DPRK's 70 Day Speed Battle Ends - What Did It All Mean?

In the run-up to the 7th Party Congress, widely seen as an important marker in the Kim Jong Un era, North Koreans were called upon to take part in a 70 day “speed battle”, ending May 2nd or 3rd. (The Congress is slated to start on the 6th.) Essentially, it's a mass mobilization of adults across the country to work on a variety of projects in nearly all sectors. Think of it as nationally mandated overtime. 

 "In Celebration of the 7th KWP Congress, Production Increase Competition Chart"  Photo by Joe Han

"In Celebration of the 7th KWP Congress, Production Increase Competition Chart" Photo by Joe Han

The “battle” component is a DPRK cultural expression: exhortations often use the term, drawing a link to the effort needed to win in an actual war. In 2013, they had a “harvest battle”, for example. Also, factories or other workplaces are often called “battle zones” or “battlefields”.

This speed battle had three main goals.

The first was increased production at state-owned enterprises. Thus, across the country you’ll see state-owned mines or factories with higher quotas than normal. Workers at these sites will have been working overtime and staff from other organizations will be pulled into some to help hit the targets.

The second is sped-up construction or beautification: trying to finish projects before May when possible and, in the capital especially, making sure everything looks tip-top ahead of the Party Congress.

Finally, there are mass performances to prepare for in Pyongyang also. A torch parade is clearly in the works, as are other events around the KWP Congress.

However, if you’re working for a company off of the state plan, you’ll also be putting in extra hours. This is perhaps because your company has been asked to contribute something extra for the big event, but also because everyone else is working overtime, also. It’s simply what you do.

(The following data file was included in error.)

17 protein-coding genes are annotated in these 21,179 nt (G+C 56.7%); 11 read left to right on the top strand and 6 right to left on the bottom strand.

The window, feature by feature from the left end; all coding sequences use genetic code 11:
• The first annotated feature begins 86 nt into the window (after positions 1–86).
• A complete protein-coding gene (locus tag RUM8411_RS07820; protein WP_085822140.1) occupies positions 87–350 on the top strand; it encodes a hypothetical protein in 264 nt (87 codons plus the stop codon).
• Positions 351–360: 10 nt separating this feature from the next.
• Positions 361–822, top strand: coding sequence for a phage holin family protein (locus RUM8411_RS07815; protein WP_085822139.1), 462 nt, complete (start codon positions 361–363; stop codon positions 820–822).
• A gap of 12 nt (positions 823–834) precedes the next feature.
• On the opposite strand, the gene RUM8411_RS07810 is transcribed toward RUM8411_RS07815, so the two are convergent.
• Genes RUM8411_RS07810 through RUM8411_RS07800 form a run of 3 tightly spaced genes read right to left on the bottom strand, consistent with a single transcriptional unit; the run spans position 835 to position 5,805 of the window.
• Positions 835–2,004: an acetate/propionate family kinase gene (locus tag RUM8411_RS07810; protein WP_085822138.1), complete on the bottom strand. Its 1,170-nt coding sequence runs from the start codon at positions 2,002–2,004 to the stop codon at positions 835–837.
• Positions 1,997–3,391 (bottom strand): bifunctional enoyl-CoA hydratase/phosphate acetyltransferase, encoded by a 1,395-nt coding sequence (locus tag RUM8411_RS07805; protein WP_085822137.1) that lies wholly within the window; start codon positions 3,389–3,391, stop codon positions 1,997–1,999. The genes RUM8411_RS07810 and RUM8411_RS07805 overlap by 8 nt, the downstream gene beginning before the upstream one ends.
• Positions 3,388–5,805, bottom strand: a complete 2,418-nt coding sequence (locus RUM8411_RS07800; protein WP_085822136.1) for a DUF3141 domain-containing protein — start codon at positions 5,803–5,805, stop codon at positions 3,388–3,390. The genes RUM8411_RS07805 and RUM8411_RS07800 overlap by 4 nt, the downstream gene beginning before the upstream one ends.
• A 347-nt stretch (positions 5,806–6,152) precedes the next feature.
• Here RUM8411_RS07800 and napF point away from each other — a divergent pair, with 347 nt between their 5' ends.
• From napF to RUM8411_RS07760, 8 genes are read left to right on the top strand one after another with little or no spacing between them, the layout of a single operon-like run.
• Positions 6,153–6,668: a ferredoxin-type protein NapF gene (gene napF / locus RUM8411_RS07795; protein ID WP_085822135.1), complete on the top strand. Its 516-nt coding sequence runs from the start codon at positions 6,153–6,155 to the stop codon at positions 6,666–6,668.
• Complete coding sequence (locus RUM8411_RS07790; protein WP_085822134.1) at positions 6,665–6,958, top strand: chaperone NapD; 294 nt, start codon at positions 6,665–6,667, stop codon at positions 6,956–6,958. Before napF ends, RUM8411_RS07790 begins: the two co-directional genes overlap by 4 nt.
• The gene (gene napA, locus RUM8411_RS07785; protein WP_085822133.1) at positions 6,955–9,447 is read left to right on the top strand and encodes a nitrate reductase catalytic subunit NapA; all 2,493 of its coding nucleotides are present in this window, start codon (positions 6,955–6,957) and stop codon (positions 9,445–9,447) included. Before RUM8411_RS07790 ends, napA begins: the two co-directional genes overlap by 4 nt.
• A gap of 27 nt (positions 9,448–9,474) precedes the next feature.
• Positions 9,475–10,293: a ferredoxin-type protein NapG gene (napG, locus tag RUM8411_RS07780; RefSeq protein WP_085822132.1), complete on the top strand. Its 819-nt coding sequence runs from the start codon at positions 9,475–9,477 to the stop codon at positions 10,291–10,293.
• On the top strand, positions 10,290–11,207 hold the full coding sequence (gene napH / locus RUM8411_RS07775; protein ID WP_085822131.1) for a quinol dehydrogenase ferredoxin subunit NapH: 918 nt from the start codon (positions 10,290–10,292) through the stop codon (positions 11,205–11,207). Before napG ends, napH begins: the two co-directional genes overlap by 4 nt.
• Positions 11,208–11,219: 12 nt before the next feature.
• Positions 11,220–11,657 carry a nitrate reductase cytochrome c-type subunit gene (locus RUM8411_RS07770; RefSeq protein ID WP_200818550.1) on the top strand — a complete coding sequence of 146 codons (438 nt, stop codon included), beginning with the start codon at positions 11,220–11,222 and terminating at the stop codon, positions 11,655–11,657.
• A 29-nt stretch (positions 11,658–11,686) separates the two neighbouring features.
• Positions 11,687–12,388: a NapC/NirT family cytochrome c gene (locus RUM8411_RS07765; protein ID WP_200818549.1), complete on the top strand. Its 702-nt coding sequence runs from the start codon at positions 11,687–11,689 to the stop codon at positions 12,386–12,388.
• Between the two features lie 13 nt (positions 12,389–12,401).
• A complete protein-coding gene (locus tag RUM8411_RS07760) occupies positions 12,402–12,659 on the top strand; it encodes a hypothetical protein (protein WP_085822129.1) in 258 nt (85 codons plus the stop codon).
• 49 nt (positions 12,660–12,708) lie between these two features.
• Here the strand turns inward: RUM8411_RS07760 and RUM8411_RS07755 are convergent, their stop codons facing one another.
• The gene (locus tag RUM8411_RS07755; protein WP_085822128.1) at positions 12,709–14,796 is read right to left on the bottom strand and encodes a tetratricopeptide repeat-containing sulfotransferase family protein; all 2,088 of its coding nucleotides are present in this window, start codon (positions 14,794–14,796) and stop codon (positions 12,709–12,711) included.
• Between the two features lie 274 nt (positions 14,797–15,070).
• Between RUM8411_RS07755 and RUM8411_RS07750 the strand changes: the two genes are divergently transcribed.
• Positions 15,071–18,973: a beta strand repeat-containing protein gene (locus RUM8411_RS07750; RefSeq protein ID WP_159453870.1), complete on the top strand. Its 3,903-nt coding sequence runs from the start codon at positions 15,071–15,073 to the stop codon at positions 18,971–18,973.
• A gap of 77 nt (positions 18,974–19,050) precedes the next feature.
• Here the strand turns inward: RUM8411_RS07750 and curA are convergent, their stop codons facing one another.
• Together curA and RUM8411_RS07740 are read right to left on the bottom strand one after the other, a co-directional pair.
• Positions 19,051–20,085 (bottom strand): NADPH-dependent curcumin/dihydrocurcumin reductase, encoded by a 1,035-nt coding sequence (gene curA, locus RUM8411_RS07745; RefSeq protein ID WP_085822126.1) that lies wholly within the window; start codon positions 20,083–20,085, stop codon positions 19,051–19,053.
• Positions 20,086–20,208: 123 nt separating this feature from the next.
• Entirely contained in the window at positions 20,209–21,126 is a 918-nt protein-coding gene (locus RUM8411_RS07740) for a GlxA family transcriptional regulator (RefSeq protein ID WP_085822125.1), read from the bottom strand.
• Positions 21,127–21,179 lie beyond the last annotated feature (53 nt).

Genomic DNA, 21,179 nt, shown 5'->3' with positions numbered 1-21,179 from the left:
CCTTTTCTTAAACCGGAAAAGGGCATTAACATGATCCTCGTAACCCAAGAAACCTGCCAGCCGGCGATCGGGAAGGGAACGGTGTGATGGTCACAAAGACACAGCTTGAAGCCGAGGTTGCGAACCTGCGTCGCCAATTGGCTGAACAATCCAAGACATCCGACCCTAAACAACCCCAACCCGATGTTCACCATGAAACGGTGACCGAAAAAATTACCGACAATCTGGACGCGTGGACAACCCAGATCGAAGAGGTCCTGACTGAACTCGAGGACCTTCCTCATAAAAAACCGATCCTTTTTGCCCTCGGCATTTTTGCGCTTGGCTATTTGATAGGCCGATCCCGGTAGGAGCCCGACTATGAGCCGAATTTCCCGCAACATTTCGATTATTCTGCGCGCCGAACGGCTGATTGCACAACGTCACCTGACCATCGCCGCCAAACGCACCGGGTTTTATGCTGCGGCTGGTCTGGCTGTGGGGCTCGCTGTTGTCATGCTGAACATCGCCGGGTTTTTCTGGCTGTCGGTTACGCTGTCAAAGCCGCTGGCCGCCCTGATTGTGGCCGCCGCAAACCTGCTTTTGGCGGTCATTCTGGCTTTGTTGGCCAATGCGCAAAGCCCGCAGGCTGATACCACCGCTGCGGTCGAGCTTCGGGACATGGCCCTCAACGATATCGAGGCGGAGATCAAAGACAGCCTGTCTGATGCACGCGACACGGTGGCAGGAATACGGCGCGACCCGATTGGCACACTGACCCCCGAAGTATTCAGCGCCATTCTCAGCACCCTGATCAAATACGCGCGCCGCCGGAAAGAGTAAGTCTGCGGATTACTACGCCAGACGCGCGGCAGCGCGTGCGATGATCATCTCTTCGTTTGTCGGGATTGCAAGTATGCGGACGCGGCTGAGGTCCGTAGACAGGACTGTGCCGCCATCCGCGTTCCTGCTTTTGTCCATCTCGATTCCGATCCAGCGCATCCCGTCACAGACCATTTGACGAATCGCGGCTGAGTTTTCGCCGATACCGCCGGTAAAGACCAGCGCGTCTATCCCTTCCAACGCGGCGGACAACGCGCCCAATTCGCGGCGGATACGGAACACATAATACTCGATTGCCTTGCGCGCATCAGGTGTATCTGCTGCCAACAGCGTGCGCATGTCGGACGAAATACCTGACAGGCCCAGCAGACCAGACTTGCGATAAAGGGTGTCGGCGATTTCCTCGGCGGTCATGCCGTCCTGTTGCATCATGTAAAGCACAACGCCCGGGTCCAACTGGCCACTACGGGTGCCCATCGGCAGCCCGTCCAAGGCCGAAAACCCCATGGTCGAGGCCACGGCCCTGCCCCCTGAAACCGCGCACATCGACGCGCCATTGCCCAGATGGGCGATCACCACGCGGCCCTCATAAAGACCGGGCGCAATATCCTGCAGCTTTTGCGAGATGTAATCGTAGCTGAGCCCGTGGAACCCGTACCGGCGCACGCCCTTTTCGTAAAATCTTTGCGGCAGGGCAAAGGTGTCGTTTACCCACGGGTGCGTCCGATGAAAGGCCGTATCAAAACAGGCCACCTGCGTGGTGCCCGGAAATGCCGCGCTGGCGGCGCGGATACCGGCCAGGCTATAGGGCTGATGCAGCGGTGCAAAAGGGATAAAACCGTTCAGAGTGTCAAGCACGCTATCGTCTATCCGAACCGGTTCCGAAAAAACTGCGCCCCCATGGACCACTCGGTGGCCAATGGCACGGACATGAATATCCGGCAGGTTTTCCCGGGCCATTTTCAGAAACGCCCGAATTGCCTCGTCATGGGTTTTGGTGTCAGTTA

A woman rides past a a sign exhorting victory in the 70 day battle in Kaesong.  Photo by Joe Han

A woman rides past a a sign exhorting victory in the 70 day battle in Kaesong. Photo by Joe Han

During the past 70 days, the city-wide alarm that wafts dreamy music across Pyongyang has been sounding at 5 a.m. instead of the usual 6 a.m.. (And yes, you read that right: there’s and alarm clock for everyone.) Expats resident in Pyongyang speak of their local partners not getting home until 10 or 11 at night in order to fulfill their extra responsibilities.

This is, as you’d expect, is creating a tired citizenry that has been going all-out since late-March. The DPRK is still a social system that can get people to work hard to hit higher targets that the state sets. And though the numbers aren’t available to us, the longer work hours will likely be increasing production rates in a variety of fields, provided other key inputs are there also.

 Practicing in Kim Il Sung Square for a torch parade.  Photo by Joe Han

Practicing in Kim Il Sung Square for a torch parade. Photo by Joe Han

But it has also led to a bit of grumbling in one sector: retail. People aren’t going out and shopping or eating at restaurants in the numbers that they usually might and now down consumer-facing businesses are looking forward to the celebratory atmosphere that the Party Congress will bring.

It is interesting to note the psychological impact that the 70-day speed battle will have, also. After over two months of mental and physical fatigue, the whole country will be unwinding together, collectively exhaling, riveted to what’s going on in Pyongyang.

We'll be paying attention, too, of course.